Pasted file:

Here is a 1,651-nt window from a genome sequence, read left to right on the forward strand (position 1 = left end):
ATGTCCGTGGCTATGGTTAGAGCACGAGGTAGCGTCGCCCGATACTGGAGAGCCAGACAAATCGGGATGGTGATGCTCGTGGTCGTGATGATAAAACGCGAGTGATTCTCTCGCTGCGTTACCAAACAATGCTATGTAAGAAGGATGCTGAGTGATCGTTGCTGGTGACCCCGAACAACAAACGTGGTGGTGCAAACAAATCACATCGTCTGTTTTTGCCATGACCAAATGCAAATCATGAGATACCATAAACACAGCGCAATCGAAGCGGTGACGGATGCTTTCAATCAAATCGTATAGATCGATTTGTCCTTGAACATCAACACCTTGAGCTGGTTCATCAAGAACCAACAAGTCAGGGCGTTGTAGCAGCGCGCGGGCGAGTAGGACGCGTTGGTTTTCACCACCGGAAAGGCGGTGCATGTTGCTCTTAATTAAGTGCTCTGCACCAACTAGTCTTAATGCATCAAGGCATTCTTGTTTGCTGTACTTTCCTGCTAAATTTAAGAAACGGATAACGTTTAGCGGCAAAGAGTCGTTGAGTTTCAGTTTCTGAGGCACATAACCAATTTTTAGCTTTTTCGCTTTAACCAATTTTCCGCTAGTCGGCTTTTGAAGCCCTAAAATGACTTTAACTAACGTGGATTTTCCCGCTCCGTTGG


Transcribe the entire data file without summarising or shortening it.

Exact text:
Here is a 1,651-nt window from a genome sequence, read left to right on the forward strand (position 1 = left end):
ATGTCCGTGGCTATGGTTAGAGCACGAGGTAGCGTCGCCCGATACTGGAGAGCCAGACAAATCGGGATGGTGATGCTCGTGGTCGTGATGATAAAACGCGAGTGATTCTCTCGCTGCGTTACCAAACAATGCTATGTAAGAAGGATGCTGAGTGATCGTTGCTGGTGACCCCGAACAACAAACGTGGTGGTGCAAACAAATCACATCGTCTGTTTTTGCCATGACCAAATGCAAATCATGAGATACCATAAACACAGCGCAATCGAAGCGGTGACGGATGCTTTCAATCAAATCGTATAGATCGATTTGTCCTTGAACATCAACACCTTGAGCTGGTTCATCAAGAACCAACAAGTCAGGGCGTTGTAGCAGCGCGCGGGCGAGTAGGACGCGTTGGTTTTCACCACCGGAAAGGCGGTGCATGTTGCTCTTAATTAAGTGCTCTGCACCAACTAGTCTTAATGCATCAAGGCATTCTTGTTTGCTGTACTTTCCTGCTAAATTTAAGAAACGGATAACGTTTAGCGGCAAAGAGTCGTTGAGTTTCAGTTTCTGAGGCACATAACCAATTTTTAGCTTTTTCGCTTTAACCAATTTTCCGCTAGTCGGCTTTTGAAGCCCTAAAATGACTTTAACTAACGTGGATTTTCCCGCTCCGTTGG